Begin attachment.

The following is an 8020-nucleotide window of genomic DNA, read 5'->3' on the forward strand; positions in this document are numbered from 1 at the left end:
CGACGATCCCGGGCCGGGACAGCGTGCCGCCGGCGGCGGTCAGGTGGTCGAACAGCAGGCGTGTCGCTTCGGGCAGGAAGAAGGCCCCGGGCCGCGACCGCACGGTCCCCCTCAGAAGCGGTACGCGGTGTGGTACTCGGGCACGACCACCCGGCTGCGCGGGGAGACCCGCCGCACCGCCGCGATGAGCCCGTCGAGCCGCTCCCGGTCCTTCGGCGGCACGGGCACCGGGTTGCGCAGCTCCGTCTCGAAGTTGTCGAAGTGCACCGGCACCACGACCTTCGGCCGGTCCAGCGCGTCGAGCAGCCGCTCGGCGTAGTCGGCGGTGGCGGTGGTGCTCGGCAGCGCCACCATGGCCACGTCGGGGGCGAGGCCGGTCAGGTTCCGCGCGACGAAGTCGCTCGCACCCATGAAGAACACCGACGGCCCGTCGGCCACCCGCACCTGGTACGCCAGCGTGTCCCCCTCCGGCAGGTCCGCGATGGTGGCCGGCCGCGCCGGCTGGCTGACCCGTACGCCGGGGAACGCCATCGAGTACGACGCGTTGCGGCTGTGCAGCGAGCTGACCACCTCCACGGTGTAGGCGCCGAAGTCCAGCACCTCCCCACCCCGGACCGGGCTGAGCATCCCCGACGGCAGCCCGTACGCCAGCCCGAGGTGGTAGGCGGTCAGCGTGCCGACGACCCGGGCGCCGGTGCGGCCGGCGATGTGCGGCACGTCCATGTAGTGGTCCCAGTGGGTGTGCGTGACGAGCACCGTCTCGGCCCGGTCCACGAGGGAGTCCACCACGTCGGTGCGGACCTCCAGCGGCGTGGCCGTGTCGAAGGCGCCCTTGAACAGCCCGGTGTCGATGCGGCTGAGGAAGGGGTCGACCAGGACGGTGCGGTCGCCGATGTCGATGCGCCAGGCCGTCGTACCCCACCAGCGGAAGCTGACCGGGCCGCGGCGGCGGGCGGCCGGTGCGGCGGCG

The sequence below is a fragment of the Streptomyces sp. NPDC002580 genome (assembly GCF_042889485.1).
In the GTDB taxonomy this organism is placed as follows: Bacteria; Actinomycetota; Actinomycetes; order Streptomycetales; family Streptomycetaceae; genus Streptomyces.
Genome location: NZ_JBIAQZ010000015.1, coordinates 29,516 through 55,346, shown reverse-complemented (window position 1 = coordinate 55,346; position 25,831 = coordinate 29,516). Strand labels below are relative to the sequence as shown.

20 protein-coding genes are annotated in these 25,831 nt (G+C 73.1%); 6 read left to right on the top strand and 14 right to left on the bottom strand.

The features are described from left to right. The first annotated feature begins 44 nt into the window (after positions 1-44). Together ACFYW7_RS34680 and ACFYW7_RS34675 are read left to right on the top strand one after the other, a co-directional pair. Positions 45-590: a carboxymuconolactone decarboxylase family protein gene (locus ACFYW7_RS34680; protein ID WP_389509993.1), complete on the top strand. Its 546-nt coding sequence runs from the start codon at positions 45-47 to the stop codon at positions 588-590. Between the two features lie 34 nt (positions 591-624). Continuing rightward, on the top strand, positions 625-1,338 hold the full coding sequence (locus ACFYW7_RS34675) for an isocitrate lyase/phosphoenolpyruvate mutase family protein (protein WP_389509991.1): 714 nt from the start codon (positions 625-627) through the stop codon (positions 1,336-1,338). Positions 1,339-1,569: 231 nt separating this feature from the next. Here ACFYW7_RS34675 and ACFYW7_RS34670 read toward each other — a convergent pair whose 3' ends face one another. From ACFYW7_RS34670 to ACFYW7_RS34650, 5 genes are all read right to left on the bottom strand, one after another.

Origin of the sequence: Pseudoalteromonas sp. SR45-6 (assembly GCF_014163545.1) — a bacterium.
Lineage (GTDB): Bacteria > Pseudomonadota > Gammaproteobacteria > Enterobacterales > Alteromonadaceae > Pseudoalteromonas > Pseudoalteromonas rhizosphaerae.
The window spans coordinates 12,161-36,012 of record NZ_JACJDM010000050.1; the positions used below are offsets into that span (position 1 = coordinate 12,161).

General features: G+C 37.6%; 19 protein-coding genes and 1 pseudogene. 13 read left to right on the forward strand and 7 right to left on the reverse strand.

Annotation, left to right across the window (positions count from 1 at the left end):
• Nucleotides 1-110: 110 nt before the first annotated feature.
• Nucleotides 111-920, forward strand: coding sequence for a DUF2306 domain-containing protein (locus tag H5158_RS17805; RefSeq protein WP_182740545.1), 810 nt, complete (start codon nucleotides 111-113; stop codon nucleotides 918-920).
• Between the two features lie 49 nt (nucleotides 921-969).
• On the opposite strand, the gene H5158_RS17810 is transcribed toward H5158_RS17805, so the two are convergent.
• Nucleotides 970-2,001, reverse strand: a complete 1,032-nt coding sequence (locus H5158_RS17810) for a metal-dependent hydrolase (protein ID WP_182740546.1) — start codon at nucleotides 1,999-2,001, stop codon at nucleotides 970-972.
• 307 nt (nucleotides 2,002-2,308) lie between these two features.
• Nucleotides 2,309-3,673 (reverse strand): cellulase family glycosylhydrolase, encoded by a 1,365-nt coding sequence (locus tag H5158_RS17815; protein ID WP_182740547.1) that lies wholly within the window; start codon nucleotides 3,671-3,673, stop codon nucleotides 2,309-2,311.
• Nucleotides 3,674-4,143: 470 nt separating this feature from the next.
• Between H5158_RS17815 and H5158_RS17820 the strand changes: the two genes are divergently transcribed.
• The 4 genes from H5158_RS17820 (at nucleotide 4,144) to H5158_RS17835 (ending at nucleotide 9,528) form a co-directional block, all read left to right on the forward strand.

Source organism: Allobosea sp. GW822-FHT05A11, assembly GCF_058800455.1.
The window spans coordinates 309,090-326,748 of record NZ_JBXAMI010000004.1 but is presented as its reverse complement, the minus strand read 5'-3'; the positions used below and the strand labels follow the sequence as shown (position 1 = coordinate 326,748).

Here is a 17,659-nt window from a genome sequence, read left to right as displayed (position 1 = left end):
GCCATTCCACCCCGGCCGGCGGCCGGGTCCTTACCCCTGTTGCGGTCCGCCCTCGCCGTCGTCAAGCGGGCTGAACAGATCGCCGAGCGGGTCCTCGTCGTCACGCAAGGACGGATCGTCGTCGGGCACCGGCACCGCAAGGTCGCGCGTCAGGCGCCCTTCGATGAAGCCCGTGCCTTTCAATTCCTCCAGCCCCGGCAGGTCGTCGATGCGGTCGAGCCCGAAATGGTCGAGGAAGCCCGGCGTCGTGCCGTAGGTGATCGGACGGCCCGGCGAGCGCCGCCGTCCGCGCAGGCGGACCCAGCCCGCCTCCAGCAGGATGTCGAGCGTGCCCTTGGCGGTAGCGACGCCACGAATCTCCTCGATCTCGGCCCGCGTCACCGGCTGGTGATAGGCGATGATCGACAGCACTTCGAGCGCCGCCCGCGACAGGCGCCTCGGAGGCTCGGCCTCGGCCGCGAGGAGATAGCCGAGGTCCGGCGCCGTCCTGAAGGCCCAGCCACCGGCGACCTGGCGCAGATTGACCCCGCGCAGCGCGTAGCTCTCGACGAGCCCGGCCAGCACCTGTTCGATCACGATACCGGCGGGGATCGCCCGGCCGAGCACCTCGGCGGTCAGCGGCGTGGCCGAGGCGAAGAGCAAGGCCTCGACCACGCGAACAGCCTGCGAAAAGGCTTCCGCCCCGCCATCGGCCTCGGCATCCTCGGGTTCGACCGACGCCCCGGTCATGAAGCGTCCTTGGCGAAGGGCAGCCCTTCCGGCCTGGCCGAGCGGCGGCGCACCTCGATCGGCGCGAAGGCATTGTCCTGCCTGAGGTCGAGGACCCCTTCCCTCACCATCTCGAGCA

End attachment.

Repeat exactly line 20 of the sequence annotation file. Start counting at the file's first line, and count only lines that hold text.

• Nucleotides 3,674-4,143: 470 nt separating this feature from the next.